14th November 2019
We have numerous teams at King’s for different areas of ministry – pastoral teams, worship teams, programme teams and so on. Over the years I have led or been part of many of these, but I now find myself on just five key teams, three in my home church and two in Newfrontiers. I lead three of these and sit on the other two. It is important to be aware of the role you have in any team context and adjust accordingly.
The ability to build effective teams is a key skill for leaders, one which hopefully I have become better at with experience. This week I am meeting with eight of our younger staff to talk about the importance of building teams. Here are some of the things I will be encouraging them to consider:
1. Get the right people in the room. I am slow to appoint new people to a team, especially ones that carry a lot of responsibility. Jesus spent a whole night in prayer before appointing the twelve disciples. I try to spend time getting to know someone before inviting them to join a team.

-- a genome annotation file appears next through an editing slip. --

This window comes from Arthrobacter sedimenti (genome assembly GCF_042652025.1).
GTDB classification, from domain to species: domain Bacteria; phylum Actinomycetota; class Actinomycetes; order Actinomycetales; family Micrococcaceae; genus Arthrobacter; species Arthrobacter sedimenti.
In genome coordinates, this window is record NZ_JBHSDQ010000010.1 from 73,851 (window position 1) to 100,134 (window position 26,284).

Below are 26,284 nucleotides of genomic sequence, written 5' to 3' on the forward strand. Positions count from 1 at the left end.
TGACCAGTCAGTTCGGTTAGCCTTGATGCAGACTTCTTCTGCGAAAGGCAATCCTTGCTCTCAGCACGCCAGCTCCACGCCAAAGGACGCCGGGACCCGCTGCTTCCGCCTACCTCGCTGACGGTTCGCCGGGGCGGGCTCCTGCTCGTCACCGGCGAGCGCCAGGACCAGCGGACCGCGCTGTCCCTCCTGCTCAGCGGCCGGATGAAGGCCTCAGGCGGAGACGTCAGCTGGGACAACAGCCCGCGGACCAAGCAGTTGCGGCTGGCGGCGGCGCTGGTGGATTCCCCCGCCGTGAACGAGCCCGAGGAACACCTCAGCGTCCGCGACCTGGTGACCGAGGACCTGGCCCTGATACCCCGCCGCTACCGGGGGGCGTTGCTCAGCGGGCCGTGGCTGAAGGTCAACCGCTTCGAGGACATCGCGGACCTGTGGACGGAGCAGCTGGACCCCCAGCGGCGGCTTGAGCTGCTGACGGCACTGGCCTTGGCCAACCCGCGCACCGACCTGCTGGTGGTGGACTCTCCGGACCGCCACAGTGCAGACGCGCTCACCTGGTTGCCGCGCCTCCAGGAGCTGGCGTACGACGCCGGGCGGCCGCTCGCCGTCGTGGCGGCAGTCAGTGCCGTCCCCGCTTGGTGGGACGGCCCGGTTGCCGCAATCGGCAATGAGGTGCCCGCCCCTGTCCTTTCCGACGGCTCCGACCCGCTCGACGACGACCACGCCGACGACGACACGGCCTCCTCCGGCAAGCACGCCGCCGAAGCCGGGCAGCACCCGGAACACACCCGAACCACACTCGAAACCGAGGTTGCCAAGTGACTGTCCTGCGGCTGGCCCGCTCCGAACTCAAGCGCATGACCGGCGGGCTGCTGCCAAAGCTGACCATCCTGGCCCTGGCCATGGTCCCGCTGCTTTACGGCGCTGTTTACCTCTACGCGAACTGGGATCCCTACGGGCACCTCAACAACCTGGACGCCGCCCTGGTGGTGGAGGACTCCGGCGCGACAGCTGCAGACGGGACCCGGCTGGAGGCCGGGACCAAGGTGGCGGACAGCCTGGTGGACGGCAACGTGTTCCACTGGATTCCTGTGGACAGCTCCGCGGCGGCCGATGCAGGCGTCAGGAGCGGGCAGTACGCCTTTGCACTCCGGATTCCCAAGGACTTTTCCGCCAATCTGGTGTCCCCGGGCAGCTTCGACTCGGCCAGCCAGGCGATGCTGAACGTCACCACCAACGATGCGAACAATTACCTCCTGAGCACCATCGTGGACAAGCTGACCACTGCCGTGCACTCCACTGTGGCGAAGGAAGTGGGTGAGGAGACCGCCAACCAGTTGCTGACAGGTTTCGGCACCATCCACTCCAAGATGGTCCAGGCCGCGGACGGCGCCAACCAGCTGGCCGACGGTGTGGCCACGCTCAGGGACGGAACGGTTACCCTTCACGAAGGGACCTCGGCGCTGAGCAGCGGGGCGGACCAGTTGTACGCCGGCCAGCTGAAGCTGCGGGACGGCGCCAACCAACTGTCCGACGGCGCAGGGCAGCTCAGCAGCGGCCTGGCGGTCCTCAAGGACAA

2. It is helpful to ask people to sit in on a team before confirming their position. This gives space for both the new person and the team leader to see if their gifting is a good fit before making their appointment official.
3. Help your team to catch your heart. To do that you need to spend time with them. John Maxwell says, 'A person with experience learns that people buy into the leader before they buy into the vision.' For a team to catch your vision, they need to feel they know you. Part of my motivation for meeting with our younger staff members is that I want them to get to know me, catch my heart and so catch the vision for the church.
4. Team culture is set by the leader. The leader sets far more than the agenda! You also set the culture, temperature and pace e.g., relaxed or formal, consultative or authoritarian.
5. Leaders need to give time to future development of the team. By this I mean considering the future needs of a team. Where are the potential gaps? What about diversity? How can I bring in the next generation? Thinking about the next appointment is a key leadership role.
Of course there is a lot more I could say on this subject, but hopefully the group I meet with today will find this helpful.
Posted by Steve Tibbert
Steve Tibbert leads King’s Church London, with sites in Catford, Downham and Lee. Over the past fifteen years the church has seen continued growth, both in size and diversity. Steve is also involved in Newfrontiers and regularly coaches other lead elders. His book, Good to Grow, was published in July 2011. He is married to Deb, and they have three sons.